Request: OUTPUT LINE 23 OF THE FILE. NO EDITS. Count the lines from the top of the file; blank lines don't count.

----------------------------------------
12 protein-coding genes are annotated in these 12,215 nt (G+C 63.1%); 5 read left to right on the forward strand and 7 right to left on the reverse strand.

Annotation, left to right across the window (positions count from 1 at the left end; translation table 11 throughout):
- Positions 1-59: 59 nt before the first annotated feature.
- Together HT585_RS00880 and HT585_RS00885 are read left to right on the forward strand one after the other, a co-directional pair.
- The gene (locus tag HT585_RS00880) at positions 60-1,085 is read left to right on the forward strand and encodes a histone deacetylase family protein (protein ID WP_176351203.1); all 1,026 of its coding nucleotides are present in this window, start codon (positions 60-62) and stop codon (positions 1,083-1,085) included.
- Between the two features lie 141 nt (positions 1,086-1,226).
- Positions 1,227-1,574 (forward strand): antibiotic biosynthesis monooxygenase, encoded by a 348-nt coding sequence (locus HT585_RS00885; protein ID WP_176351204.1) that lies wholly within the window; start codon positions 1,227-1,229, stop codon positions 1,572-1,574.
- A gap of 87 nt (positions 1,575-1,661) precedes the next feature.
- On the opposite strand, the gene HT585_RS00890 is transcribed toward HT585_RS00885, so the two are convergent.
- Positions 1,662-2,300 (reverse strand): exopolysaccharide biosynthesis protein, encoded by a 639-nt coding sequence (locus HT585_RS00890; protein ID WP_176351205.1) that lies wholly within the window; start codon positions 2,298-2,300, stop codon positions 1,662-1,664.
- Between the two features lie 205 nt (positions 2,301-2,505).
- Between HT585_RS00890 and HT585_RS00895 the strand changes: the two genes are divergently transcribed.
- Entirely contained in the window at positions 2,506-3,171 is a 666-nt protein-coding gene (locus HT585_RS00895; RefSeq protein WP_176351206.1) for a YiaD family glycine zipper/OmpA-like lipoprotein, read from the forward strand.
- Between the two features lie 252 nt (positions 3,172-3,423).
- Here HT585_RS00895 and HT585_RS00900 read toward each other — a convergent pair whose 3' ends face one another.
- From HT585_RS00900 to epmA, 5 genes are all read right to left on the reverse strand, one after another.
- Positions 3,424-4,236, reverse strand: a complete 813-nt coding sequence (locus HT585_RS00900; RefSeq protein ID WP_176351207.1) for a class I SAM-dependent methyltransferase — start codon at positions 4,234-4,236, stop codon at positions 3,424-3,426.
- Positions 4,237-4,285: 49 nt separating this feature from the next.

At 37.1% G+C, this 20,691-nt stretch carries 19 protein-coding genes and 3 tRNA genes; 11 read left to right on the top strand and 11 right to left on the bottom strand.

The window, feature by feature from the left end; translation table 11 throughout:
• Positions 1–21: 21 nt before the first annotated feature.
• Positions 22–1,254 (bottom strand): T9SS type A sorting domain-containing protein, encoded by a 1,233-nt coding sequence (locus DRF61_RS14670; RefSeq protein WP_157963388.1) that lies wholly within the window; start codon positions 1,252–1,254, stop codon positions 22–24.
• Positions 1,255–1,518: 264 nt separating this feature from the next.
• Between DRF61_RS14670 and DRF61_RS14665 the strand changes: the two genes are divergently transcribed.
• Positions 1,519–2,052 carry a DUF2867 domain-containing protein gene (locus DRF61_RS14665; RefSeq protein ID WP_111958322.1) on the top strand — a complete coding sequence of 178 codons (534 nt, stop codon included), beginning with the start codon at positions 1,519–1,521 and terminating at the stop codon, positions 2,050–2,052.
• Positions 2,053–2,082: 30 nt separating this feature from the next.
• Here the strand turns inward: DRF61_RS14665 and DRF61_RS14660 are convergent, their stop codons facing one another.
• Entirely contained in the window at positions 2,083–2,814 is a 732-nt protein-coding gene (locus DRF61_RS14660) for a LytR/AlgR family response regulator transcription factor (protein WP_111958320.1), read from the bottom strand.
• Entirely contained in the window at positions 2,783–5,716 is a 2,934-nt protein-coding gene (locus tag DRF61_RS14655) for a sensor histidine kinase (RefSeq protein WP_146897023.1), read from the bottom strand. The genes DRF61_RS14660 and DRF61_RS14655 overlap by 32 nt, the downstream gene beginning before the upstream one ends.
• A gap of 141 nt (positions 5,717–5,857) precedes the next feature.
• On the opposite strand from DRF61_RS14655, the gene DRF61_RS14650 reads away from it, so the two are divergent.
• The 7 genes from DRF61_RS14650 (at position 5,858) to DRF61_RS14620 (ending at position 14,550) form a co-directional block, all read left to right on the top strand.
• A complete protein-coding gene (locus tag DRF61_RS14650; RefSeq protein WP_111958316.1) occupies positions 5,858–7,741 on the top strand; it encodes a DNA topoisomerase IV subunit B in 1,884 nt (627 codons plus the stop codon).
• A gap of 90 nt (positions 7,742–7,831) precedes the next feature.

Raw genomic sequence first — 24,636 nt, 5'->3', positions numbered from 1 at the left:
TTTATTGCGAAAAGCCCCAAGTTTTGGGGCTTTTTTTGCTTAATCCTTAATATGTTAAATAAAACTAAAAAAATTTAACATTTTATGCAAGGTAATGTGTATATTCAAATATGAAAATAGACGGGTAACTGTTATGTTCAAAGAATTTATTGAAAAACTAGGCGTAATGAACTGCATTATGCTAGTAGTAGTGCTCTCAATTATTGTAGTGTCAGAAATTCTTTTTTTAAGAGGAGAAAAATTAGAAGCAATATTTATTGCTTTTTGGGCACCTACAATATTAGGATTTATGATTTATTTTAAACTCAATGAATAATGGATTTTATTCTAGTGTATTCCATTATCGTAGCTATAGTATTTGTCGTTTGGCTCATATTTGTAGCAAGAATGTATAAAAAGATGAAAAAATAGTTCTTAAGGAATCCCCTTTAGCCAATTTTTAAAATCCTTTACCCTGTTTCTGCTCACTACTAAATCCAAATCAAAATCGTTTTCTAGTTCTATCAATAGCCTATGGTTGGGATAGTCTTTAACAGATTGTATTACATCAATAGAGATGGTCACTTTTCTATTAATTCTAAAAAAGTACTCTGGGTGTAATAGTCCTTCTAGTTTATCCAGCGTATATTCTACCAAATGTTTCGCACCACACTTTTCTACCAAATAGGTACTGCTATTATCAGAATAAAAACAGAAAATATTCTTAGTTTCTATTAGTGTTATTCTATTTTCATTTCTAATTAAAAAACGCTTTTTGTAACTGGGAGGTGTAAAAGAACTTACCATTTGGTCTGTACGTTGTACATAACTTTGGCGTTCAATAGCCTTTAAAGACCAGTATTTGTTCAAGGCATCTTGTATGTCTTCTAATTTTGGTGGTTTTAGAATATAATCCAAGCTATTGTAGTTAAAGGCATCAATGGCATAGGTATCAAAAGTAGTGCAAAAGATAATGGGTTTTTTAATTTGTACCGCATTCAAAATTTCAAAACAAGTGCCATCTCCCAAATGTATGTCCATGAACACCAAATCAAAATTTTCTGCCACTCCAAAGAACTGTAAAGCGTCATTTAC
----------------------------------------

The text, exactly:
• Positions 1,255–1,518: 264 nt separating this feature from the next.